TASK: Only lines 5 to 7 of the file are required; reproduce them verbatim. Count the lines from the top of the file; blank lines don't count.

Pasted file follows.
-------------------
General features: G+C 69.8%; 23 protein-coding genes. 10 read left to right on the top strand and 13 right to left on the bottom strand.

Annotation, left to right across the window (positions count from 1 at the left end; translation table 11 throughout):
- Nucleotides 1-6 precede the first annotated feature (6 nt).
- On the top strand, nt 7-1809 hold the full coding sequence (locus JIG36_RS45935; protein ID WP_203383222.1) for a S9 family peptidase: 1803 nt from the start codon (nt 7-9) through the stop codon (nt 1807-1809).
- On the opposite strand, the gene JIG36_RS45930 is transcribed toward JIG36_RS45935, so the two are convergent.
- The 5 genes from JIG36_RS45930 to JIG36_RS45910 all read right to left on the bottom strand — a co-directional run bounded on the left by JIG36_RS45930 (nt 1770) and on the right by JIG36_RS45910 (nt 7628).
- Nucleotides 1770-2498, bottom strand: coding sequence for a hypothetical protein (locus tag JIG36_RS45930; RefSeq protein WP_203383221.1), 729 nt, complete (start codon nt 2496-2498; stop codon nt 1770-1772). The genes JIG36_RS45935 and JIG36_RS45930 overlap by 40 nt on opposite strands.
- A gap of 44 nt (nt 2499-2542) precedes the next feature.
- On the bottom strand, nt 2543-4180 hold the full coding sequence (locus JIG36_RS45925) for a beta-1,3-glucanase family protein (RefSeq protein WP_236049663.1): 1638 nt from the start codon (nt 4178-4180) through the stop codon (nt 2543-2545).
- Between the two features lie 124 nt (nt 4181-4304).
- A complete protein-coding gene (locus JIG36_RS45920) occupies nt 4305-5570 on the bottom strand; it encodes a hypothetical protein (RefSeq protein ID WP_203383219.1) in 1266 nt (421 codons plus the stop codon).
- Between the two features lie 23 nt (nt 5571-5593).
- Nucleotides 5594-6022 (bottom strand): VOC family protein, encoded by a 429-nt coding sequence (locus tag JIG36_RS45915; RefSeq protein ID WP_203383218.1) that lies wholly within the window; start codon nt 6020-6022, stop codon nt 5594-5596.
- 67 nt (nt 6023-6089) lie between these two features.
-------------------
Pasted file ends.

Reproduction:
- On the opposite strand, the gene JIG36_RS45930 is transcribed toward JIG36_RS45935, so the two are convergent.
- The 5 genes from JIG36_RS45930 to JIG36_RS45910 all read right to left on the bottom strand — a co-directional run bounded on the left by JIG36_RS45930 (nt 1770) and on the right by JIG36_RS45910 (nt 7628).
- Nucleotides 1770-2498, bottom strand: coding sequence for a hypothetical protein (locus tag JIG36_RS45930; RefSeq protein WP_203383221.1), 729 nt, complete (start codon nt 2496-2498; stop codon nt 1770-1772). The genes JIG36_RS45935 and JIG36_RS45930 overlap by 40 nt on opposite strands.